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U.S. History Lesson Plans on the Cold War

By definition, the Cold War is an abstraction. Without the sights and sounds of combat we usually associate with international tension and conflict, it can be difficult to fully grasp the enormous impact these 45 years of political hostility between the United States and the Soviet Union had on the world. By studying letters, speech transcripts, and other texts from this era, students can interact with the key voices from the Cold War and begin to understand the circumstances that led to popular culture’s images of Olympic boycotts, Hollywood blacklists, and backyard bomb shelters.

Core Documents Collection

The collection of documents on the Cold War explores the deepening tensions between the U.S. and the U.S.S.R. after WWII. The documents go on to examine the associated conditions and power struggles in Asia and the Pacific, which would usher in the Korean and Vietnam Wars. Finally, they share the voice of Ronald Reagan, who would begin to see some of the walls come down.

The Cold War Core Document volume contains over two dozen texts, including the following:

John Paton Davies 1943

  • Memorandum by the President’s Adviser and Assistant (Hopkins) of a Conversation During Dinner at the Kremlin

June 1, 1945

June 22, 1945

  • Excerpts from the Ambassador in China (Hurley) to the Secretary of State

July 10, 1945

  • Excerpts from Memorandum by Mr. Edwin A. Locke, Jr., Personal Representative of President Truman

August 20, 1945

  • Speech at Berkeley, California

Dean Acheson March 16, 1950

  • NSC-68: United States Objectives and Programs from National Security




April 14, 1950

  • New Policy of Boldness

John Dulles May 1952

  • Statement on Liberation Policy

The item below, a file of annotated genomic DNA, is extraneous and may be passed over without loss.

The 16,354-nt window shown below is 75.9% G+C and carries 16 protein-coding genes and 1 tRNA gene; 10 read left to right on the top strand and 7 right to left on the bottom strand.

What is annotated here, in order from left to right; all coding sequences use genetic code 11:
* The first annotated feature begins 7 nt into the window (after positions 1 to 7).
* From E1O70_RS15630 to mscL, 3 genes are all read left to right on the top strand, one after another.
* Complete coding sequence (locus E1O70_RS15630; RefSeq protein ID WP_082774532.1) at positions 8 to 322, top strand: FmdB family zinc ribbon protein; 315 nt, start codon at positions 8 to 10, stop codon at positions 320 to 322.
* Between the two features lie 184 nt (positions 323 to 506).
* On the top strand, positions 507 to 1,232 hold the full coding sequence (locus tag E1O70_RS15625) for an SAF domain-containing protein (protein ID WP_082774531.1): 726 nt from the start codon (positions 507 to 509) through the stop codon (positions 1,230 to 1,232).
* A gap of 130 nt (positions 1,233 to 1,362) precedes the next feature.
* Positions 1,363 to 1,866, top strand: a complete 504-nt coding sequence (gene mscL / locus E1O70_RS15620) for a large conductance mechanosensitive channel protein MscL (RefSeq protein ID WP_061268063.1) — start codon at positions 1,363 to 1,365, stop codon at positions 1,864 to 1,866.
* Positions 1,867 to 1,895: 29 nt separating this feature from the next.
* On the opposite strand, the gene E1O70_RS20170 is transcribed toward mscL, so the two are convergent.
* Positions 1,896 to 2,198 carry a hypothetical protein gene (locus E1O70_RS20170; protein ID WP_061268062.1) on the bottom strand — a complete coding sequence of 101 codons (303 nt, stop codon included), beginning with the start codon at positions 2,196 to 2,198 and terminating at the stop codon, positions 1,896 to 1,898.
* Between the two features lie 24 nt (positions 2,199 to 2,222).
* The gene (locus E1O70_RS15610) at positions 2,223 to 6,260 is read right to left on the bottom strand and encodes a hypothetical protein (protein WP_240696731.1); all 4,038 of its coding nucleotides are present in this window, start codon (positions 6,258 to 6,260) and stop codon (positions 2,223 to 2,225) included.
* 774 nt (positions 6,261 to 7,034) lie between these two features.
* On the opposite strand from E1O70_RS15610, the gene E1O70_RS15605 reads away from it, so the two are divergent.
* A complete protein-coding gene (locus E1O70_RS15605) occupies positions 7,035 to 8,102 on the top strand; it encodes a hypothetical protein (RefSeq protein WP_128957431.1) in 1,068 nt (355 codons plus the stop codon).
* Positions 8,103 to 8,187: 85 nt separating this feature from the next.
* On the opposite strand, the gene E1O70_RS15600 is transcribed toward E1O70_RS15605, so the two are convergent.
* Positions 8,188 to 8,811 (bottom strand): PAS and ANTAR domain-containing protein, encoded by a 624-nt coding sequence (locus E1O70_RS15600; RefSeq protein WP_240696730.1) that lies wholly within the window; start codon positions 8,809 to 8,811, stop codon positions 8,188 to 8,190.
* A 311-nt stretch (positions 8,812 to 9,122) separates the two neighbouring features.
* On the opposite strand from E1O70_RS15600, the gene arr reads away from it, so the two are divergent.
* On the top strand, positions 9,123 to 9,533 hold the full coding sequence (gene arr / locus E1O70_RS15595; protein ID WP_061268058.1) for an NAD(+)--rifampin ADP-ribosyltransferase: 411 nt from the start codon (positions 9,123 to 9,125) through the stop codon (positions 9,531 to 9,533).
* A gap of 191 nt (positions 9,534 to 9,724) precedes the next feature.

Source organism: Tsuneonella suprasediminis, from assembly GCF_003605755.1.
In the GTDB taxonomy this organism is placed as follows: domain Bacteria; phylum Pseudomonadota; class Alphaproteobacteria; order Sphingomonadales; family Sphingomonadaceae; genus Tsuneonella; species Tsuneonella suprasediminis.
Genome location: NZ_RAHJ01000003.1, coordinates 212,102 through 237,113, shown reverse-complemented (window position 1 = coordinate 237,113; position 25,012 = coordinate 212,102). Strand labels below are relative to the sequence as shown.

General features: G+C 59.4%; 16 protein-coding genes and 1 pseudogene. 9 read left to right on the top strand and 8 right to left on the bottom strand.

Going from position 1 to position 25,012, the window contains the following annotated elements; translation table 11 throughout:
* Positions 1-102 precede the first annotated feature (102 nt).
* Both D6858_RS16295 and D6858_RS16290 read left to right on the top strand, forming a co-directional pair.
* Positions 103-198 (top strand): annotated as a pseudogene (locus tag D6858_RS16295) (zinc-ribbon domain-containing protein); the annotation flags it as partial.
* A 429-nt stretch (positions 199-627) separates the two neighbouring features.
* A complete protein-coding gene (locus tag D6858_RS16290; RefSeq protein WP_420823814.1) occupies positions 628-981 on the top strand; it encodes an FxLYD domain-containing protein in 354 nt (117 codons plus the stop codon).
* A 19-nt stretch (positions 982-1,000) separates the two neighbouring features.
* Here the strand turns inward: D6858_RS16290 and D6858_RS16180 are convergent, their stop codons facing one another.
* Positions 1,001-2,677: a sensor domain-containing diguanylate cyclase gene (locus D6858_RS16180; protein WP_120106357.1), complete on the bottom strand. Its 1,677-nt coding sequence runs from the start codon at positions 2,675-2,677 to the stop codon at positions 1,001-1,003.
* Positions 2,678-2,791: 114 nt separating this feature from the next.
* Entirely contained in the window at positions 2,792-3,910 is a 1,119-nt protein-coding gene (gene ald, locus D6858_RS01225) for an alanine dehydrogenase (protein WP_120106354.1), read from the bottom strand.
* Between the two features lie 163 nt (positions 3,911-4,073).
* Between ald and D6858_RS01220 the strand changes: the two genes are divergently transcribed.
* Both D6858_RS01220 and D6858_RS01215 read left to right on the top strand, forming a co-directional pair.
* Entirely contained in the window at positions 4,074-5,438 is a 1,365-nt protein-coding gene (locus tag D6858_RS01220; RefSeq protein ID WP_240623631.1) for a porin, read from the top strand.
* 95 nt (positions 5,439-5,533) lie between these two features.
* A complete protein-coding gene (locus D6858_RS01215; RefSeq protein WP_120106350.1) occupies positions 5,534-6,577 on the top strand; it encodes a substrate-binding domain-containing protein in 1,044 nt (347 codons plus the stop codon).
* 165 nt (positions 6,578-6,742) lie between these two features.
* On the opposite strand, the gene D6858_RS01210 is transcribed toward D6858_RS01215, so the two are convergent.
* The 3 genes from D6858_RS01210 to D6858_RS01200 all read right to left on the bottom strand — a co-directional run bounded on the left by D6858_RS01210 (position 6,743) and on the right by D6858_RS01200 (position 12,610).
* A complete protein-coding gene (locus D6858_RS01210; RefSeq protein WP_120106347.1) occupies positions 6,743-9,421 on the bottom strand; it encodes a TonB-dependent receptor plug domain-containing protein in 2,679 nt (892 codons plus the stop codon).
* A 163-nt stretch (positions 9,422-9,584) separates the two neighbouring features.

John Dulles January 15, 1953

  • Observations on Massive Retaliation

Hans J. Moregenthau March 1954

  • Gulf of Tonkin Resolution

House Joint Resolution 1145

Public Law 88-408

August 10, 1964

  • Vietnam: The Third Face of the War

Lyndon B. Johnson May 13, 1965

  • Address to the Nation on Iran Arms and Contra Aid

Ronald Reagan March 4, 1987

  • Remarks at Moscow State University

Ronald Reagan May 31, 1988


You can use some or all of the Core Documents, tailoring them to your curriculum, schedule, and students’ needs. When you plan a lesson around a Core Document rather than a textbook, you will start to see your students making connections that bring the issues surrounding the Cold War to life.

Accessing the Cold War Core Documents is easy. Just click on the link below and find everything you need to bring the Cold War Era into your classroom today!

Access the Cold War Core Documents


SYNOPSIS: The Cold War volume of Core Documents Collections is designed to help teachers bring to life for students the enormous impact of this 45-year period of hostility between the U.S. and the U.S.S.R. Check out this unique resource, provided by Teaching American History.

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